The Bottega’s tiny bar seats six. I cadged a spot between two couples and soon became invisible as the poetry washed over me. A few life details from the brief email exchange that followed our serendipitous meeting – a table he reluctantly agreed to share at the crowded Bouchon Bakery – offered the only hard facts about this new stranger.

Lovis Corinth Portrait, oil on canvas, 1892, Wuppertal, Von der Heydt-Museum

Lovis Corinth Portrait, oil on canvas, 1892, Wuppertal, Von der Heydt-Museum

But I liked that he was editing a manuscript and his professorial look. And his patience when, after warning me that the table wobbled, I immediately spilled my coffee and he helped me clean it up. And how we then ignored each other while he edited and I read my paper until he asked me what kind of pastry I was eating.  And how, when the conversation veered from small talk, he became utterly engaged until he looked at his watch, apologized for handing me his card and strongly suggested I email him before running off. Now at the Bottega, I was left to meander between his subtle rhymes and stanza breaks, roll in the turns of his phrases, and connect my own dots when a poem sent me to a similar past we’d experienced separately.

Say nothing.

Say nothing.

Intimacy, Perel writes, was once nurtured on a familiarity that developed over time and was “cultivated in silence.” It was laced with complicity and favored enigma over inventory. And while sexual repression was the hallmark of that time, this ambiguity may have allowed for a more exciting eroticism than our age of ubiquitous pornography. “When there is nothing left to hide,” Perel writes, “there is nothing left to seek.”

And speaking of unfettered sex, Perel suggests that women have talked themselves back into repression. “If one consequence of the supremacy of talk is that it leaves men at a disadvantage, another is that it leaves women trapped in repressed sexuality.” If our sexual desire needs to be circumscribed within a relationship then “vigorous sexuality” remains “the exclusive domain of men.”

And if all this seems too insensitive to women’s hard-earned rights consider this: Might just a smidgen of the insistence for full disclosure derive from a less virtuous motive – a need for control for fear of abandonment? “What passes for care, “Perel suggests, “is actually covert surveillance.” If he has nowhere to hide then he has nowhere to run.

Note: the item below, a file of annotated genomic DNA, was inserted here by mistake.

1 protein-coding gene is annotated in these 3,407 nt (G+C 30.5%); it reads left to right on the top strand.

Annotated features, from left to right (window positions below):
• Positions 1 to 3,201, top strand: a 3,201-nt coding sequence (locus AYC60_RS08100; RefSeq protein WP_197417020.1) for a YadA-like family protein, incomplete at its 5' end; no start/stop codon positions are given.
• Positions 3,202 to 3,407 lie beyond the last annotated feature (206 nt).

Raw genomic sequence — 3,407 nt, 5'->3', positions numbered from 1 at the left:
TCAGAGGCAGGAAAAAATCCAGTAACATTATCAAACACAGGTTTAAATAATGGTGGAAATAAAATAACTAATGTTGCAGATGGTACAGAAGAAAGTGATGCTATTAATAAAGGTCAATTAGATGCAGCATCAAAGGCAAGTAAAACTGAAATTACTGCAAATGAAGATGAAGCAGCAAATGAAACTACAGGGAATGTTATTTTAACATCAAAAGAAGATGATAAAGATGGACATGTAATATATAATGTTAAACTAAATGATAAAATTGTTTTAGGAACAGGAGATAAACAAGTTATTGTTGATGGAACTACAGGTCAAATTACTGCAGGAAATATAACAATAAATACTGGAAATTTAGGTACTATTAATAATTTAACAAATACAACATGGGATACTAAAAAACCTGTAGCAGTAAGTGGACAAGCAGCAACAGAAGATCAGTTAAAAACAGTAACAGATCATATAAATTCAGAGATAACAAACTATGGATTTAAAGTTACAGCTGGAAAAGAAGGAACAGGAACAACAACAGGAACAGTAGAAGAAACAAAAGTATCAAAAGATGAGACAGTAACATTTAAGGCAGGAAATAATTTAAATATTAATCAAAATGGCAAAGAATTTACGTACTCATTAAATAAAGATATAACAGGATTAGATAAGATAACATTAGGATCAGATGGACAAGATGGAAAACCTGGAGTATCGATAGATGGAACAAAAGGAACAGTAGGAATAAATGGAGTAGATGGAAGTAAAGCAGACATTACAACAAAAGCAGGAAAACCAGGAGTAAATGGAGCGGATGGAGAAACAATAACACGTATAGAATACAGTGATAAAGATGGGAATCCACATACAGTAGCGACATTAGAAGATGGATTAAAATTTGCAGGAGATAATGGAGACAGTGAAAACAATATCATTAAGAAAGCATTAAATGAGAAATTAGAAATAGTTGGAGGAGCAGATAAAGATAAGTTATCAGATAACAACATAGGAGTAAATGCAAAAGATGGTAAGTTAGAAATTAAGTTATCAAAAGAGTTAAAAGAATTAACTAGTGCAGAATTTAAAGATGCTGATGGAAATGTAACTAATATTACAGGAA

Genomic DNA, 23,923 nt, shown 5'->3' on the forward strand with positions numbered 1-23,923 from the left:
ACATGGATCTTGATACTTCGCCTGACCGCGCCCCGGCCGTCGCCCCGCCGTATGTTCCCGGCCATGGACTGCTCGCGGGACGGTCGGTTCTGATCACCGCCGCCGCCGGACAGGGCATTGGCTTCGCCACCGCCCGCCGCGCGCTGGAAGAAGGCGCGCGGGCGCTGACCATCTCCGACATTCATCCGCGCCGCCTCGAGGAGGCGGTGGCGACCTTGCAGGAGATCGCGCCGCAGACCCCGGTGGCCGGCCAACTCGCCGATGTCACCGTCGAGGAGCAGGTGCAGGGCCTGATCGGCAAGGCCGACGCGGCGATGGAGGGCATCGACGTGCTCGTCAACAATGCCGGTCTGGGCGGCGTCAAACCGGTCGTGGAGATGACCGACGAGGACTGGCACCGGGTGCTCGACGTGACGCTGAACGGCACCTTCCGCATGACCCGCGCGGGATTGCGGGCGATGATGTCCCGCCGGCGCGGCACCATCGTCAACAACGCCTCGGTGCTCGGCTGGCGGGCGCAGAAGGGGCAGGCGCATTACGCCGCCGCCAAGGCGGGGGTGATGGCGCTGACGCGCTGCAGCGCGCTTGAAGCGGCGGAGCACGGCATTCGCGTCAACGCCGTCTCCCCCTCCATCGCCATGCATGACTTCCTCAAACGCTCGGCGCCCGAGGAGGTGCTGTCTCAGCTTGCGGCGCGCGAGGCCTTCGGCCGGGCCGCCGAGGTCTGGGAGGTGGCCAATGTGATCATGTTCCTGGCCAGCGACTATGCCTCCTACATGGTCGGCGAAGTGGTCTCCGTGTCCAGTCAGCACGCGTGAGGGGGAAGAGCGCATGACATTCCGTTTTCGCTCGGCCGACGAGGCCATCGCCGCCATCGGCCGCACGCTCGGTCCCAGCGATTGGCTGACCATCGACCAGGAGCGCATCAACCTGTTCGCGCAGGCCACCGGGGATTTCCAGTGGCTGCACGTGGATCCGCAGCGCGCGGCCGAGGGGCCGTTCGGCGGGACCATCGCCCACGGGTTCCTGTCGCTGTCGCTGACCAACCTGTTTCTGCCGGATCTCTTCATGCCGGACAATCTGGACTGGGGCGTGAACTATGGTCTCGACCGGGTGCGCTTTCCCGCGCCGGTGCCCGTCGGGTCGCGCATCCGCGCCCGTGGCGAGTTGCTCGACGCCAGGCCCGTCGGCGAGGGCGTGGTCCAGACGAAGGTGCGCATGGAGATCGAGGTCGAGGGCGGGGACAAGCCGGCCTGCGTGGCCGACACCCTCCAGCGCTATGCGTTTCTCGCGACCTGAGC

Who's there?

Who’s there?

One day Twombly signs on to Samantha and gets a perfunctory notice that he is unable to connect. Things have been sketchy between them lately. Initially envious of his flesh and bones, Samantha has begun to embrace her OS. Talk of digital others has crept into the conversation. Where is she? Twombly panics. Ah yes, that desperate terror when trust, love, and the cozy sense of belonging are about to be annihilated. Ever felt it?

Then suddenly Samantha signs on. She is back! Clutching the gizmo of his hopes and dreams Twombly crumples to the ground with relief, oblivious to the pedestrians surging on the stairwell around him. But as she reassures him of her presence, the real desolation hits. She is there but she is not there. He asks her tremulously – when they talk, is she talking to anyone else at the same time? Silence as the artificial intellect parses her disclosure before she replies – There are hundreds.

burning_paperWhy do we assume we have the right to know someone fully? Have we ever truly revealed ourselves to another? The Male Harem was spawned from the staggering understanding that the mating of souls is fragile and uncontrollable. That relationships are never equal nor do they need to be.  And that a precious intimacy exists when two aliens connect in the deliciously uncompromised erotic void. May the poet remain a haiku long after words fail, more sensed than read, and always open to interpretation.